Astellas files new drug for life-threatening infections

A new treatment for life-threatening infections most commonly affecting immunocompromised cancer patients has been filed with the FDA.

The drug, isavuconazole, is being co-developed by Astellas and Basilea, and has been filed for invasive aspergillosis and invasive mucormycosis (also known as zygomycosis).

Invasive fungal infections are among the leading causes of morbidity and death for patients with leukaemia and lymphoma who receive high-dose chemotherapy, sometimes followed by stem cell transplantation, all of which compromises the immune system.

In accordance with the FDA Prescription Drug User Fee Act (PDUFA), the FDA has designated 8 March, 2015 as the date for completion of the review.

The FDA has designated isavuconazole as a Qualified Infectious Disease Product (QIDP) for both of the fungal infections.

QIDP is a special provision aimed at encouraging the development of new anti-infective drugs. The status means the drug will receive priority review and a five-year extension of market exclusivity in the United States. QIDP incentives were granted under the 2012 US Generating Antibiotic Incentives Now (GAIN) Act as a part of the FDA Safety and Innovation Act.

Isavuconazole was also granted Orphan Drug status for invasive aspergillosis and invasive mucormycosis which, if approved, will result in the product having seven years of market exclusivity in addition to that provided under the GAIN Act.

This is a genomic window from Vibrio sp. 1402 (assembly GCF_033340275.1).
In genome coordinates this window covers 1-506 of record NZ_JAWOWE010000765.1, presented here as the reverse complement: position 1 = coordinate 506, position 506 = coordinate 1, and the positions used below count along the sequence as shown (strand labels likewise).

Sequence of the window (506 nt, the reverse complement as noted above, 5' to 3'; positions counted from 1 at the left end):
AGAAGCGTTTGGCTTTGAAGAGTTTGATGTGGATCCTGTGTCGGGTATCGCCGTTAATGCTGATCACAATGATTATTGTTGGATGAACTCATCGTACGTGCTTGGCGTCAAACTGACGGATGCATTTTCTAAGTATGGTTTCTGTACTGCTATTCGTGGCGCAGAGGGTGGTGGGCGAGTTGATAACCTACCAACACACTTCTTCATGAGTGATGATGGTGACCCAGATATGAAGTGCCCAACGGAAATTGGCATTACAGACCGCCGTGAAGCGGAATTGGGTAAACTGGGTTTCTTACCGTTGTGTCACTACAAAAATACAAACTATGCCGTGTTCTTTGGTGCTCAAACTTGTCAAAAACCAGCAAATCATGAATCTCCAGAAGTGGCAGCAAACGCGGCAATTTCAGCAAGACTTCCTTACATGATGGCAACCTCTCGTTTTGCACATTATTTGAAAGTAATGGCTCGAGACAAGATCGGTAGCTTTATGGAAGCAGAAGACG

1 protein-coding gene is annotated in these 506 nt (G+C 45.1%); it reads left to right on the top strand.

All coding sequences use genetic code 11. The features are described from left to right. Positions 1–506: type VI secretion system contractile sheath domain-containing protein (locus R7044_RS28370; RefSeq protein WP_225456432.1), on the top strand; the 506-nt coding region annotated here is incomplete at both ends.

The filing coincides with new data on the drug which shows it is as effective as an existing drug, Pfizer’s Vfend (voriconazole), against invasive mould disease in cancer patients with fewer adverse effects. The phase 3 non-inferiority trial was presented at the 54th Interscience Conference on Antimicrobial Agents and Chemotherapy, an infectious disease meeting of the American Society for Microbiology.

“There is a growing need for new antifungal therapies like isavuconazole because serious fungal infections caused by Aspergillus and other moulds are on the rise due to the increasing numbers of immunosuppressed patients, including those with active cancer,” says Andrew Ullman of Julius Maximilians University in Wuerzburg, Germany, one of the researchers presenting data.

Ullman concluded “These infections are associated with high morbidity and mortality. If approved, isavuconazole has the potential to be an important new option for the treatment of these life-threatening fungal infections.”

Analysts predict the drug could earn around $700 million in peak sales. Anti-infectives are a key therapy area for Astellas, which has another phase 3 drug, fidaxomicin, a new treatment for C difficile infection in paediatric patients.

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